Judging from the number of restaurants and hotel dining rooms advertising Christmas or Xmas dinner that year, there must have been quite a few prospective diners around. It was still the Depression but prohibition had ended several years earlier, tourism was well underway, and Art Deco buildings were going up all over.
The not-at-all modernistic Old Heidelberg shown above – which had opened in the unfortunate year of 1929 — gave no details about its offerings that day, other than to characterize it as an “Old-Fashioned Dinner.” That’s a fairly meaningless description if you ask me. Given that Germany had withdrawn citizenship from Jews in 1935, this probably was not a restaurant popular with Miami’s Jewish community.
Most of the advertisements mentioned price, not surprising since most people had to watch their spending. They ranged from a low of 50¢ per person to a high of $2.00 at a place called the Rose Bowl, a restaurant specializing in Southern dishes, with a woman serving bread dressed as a “mammy.” Like the Heidelberg, the Rose Bowl made no effort in its Christmas advertisements to tout its dinner or whatever other attractions it might have possessed.
Others went to great length to attract diners. The Big And Little Grill had no end of attractions, including music, “gifts to all,” free parking, a chef who had formerly worked at a New Hampshire resort hotel, and a Santa Claus who once appeared in Charlie Chaplin’s movie “Circus.” All dinners were 75¢. The list of comestibles filled ten wide lines of text. It contained 35 separate items, among them a “Big and Little Salad,” Boiled Lobster Stuffed with Oysters, Supreme of Sole Florentine, Sizzling Steak with Wine, and numerous vegetables and desserts.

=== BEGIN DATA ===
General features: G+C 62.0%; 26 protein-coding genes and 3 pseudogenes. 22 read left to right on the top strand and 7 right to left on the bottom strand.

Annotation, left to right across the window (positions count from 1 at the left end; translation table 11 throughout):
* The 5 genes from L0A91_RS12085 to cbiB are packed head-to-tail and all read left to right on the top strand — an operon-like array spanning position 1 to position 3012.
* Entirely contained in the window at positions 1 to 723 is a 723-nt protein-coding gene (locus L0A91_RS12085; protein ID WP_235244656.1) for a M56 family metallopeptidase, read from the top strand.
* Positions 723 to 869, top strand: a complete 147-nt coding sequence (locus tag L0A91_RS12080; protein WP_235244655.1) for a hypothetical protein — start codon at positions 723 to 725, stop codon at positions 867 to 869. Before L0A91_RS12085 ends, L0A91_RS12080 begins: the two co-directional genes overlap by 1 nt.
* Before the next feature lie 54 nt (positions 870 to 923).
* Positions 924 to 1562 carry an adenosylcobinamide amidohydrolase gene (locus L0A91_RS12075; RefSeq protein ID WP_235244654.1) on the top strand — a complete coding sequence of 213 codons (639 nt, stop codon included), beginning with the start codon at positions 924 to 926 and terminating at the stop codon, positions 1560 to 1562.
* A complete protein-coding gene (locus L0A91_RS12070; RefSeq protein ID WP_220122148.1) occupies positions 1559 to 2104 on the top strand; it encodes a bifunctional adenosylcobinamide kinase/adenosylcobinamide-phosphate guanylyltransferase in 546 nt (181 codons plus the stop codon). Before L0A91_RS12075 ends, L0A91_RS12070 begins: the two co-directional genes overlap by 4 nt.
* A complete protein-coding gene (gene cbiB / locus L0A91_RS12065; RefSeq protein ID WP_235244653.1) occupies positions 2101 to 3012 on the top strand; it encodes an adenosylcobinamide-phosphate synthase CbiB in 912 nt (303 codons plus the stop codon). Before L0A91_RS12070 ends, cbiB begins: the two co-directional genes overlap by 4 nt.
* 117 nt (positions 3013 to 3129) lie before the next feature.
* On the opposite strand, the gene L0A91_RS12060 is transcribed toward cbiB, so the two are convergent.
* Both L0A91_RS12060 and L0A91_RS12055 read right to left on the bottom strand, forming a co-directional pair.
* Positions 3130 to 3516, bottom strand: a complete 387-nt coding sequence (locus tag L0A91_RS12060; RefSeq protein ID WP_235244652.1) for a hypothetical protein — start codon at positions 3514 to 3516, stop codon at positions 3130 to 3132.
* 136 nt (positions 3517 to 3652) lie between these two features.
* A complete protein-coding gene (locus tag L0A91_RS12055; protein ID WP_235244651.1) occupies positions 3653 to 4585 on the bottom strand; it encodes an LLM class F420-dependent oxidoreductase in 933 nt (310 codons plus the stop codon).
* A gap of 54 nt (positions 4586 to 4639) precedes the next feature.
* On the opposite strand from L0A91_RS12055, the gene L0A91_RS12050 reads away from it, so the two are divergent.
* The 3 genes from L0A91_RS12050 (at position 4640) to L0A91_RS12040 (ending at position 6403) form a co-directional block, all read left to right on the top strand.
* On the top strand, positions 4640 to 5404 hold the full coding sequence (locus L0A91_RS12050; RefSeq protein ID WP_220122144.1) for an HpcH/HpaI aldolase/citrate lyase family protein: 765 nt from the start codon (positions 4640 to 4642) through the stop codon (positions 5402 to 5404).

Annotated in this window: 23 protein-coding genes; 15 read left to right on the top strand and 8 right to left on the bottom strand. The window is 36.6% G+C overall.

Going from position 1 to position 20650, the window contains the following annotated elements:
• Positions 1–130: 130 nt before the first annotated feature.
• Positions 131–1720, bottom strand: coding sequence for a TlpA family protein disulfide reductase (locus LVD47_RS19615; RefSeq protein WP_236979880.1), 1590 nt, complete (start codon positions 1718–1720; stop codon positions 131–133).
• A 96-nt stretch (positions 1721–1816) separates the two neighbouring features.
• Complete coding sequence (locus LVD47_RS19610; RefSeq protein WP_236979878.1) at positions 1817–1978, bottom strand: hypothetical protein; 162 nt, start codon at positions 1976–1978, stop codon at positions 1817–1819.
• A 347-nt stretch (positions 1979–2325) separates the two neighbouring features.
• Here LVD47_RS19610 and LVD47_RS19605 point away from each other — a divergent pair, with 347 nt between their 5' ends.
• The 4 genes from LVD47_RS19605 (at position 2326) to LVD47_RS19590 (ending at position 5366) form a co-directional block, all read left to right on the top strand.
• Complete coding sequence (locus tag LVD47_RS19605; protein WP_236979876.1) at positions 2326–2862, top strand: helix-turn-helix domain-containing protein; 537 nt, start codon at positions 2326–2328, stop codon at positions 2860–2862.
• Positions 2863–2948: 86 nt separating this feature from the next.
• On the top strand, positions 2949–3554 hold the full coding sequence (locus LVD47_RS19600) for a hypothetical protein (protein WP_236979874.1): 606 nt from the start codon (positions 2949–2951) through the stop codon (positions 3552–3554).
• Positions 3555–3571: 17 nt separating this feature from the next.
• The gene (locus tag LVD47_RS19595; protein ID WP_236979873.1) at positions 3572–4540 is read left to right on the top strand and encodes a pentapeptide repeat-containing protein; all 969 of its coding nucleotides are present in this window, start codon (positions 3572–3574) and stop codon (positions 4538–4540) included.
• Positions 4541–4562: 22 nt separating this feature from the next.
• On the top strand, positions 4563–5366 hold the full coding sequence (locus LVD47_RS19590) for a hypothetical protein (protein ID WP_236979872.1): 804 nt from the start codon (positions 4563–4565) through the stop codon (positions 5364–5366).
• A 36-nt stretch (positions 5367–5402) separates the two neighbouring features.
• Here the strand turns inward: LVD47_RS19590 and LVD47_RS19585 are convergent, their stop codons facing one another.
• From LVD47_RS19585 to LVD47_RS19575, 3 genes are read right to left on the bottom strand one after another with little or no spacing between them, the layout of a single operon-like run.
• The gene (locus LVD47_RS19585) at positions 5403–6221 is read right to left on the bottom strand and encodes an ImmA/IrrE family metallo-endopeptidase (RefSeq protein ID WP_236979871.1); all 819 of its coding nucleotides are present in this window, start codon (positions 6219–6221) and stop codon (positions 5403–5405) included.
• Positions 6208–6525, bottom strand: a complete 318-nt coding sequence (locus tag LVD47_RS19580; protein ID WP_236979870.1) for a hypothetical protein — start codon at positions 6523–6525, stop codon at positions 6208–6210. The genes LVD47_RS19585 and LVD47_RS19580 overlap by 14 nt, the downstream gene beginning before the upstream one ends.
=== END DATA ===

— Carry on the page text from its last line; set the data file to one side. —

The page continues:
The Big and Little offered an equally good deal for its New Year’s celebration, with a return performance of Charlie Little, now in the role of clown. As for its advertisement, as a New Englander I’m obligated to point out that there is no Dixieville in New Hampshire – it’s Dixville.
Attraction-wise, the Big and Little was hard to top. But George’s Restaurant tried hard, with even more inches of advertising, not to mention wine and bottled beer. Its 75¢ dinner comprised six courses: Cocktail (tomato juice, half grapefruit, etc.); a soup accompanied by olives and hearts of celery; a choice of five entrees that included Whole Broiled Lobster, Maitre d’Hotel (chances are these were clawless Florida lobsters, considered inferior to Maine’s); a salad; eight vegetables; choice of many desserts (six kinds of pie, a cake, a sundae, ice creams, jello, or stewed prunes). For those who didn’t have big appetites there was George’s Special 50¢ Dinner, which of course offered fewer choices and only half a lobster, but still looked like a bargain.
The Studio Grill’s turkey dinner included wine, which may have accounted for the $1.00 charge. Shortly after it opened a few years earlier, the suburban Miami curb service eatery had advertised for “Girls with Blonde Hair” who were 5’6″ tall, weighed 118 lbs., and had “striking” personalities. Undoubtedly reflecting Depression conditions, 800 showed up. The grill was owned by a magazine cover illustrator and was filled with his paintings of nude women.
The Laura Jacobsen Café, a high-class Chicago transplant, was located in a residential apartment hotel. Her Christmas dinner in the ritzy-looking Colonial Towers accommodating snowbirds from the North was $1.25.
Wherever and whatever you may eat, I hope you will enjoy your holiday dinner.
© Jan Whitaker, 2022